Red stars were once in classes R & N, but are now split into several sub classes of C based on all those factors.

See: https://en.wikipedia...C:_carbon_stars

If you have not followed this for a few years, just know that the old classes of OBAFGKM have all been further divided into sub classes and new classes

as our knowledge of stellar evolution and chemistry has evolved.

 

One thing to be aware of as an observer is that carbon stars tend to get much redder as their atmospheres expand (a lowering of surface temperature)

and get more orange as their atmospheres shrink (a raising of surface temperature).  Carbon stars are much more dramatic, color-wise, on the down cycle of their variability.

As one example: in October, Omicron Ceti (Mira) was at its brightest.  It's now on the way down.

I noticed it was a yellow-orange when I observed it late last Fall.  I caught it near minimum a few years ago and it was quite red.

The visible light shifted into the infrared, leaving mostly the deep red visible.  It was cool to not only see the range of variability, but also the color change.

V Hydrae, visible now, is like that as well--on its way down, it gets redder and redder.


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#19 Dave Mitsky

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Posted 29 February 2020 - 07:39 PM

Yes, once upon a time the mnemonic was Oh Be A Fine Girl (Gal/Guy) Kiss Me Right Now Smack (Sweetheart).  There was also an S class then.

http://adsabs.harvar...ApJ...120..484K

 

Many variations have been proposed.

 

http://www.star.ucl....obafgkmrns.html


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#20 Migwan

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Posted 29 February 2020 - 07:51 PM

I looked at a dozen carbons stars recently.   Of those, here are three I favored;   UU Aurigae  SAO59280,  SAO12874, S Cep  SAO10100.   jd


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#21 tchandler

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Posted 29 February 2020 - 09:07 PM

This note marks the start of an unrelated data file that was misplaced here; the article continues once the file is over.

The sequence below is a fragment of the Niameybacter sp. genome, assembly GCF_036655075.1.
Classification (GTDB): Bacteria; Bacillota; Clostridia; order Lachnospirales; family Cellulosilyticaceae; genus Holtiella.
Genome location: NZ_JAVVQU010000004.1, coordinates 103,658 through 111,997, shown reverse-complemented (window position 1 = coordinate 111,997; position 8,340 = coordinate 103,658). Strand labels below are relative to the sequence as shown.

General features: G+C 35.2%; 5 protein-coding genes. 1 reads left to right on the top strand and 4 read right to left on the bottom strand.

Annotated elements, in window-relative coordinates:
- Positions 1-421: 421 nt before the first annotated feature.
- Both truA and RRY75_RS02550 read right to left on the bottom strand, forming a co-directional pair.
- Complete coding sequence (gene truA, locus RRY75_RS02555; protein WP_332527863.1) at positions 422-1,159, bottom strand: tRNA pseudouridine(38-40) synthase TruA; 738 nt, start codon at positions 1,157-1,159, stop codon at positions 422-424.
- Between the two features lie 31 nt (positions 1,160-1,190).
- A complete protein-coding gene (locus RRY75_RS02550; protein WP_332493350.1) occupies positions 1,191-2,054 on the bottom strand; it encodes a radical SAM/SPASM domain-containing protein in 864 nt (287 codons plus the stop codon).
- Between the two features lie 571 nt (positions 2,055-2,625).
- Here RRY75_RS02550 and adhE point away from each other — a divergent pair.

I had no idea there were so many version of that mnemonic. Yowza! Oh Bring A Fully Grown Kangaroo My Recipe Needs Some? Really?

 

Did some sleuthing. The J type star is not quite as rare as I thought, representing 10-15% of carbon stars according to this article. The J stars have higher amounts of 13C, relative to the typically more abundant 12C.

 

I’m curious to check out the Ruby Star, being as it’s close to the blue star 120 Tauri. 
 


Edited by tchandler, 29 February 2020 - 09:08 PM.

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#22 Frisky

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Posted 29 February 2020 - 09:58 PM

So far, my favorite carbon is WZ Cas, but I've only seen two, lol! Tonight, I showed my sister the Ruby Star and Orion Nebula. Moon too. The Ruby looked peach again. 

 

Joe


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#23 chrysalis

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Posted 01 March 2020 - 04:50 AM

119 Tau Color Index = 2.07

R Lep Color Index = 5.74

 

R Lep far redder, looks like an ember.


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#24 sanbai

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Posted 01 March 2020 - 08:48 AM

For Skysafari users:
Go to Observe -> Observing lists -> Import from online repository.

There you can import a list with 30 carbon stars (among other lists)

You can highlight them in the map and GoTo with one click. Great for beginners like me. Useful when the moon and street light make other stuff difficult.

Edited by sanbai, 01 March 2020 - 08:49 AM.

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#25 Frisky

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Posted 01 March 2020 - 10:24 PM

I found R. Leporis (Hind’s Crimson Star) and R. Sculptoris. Also Epsilon Leporis, a red giant orange hued star. I added the first two to my list of carbons and doubled it. 

 

Joe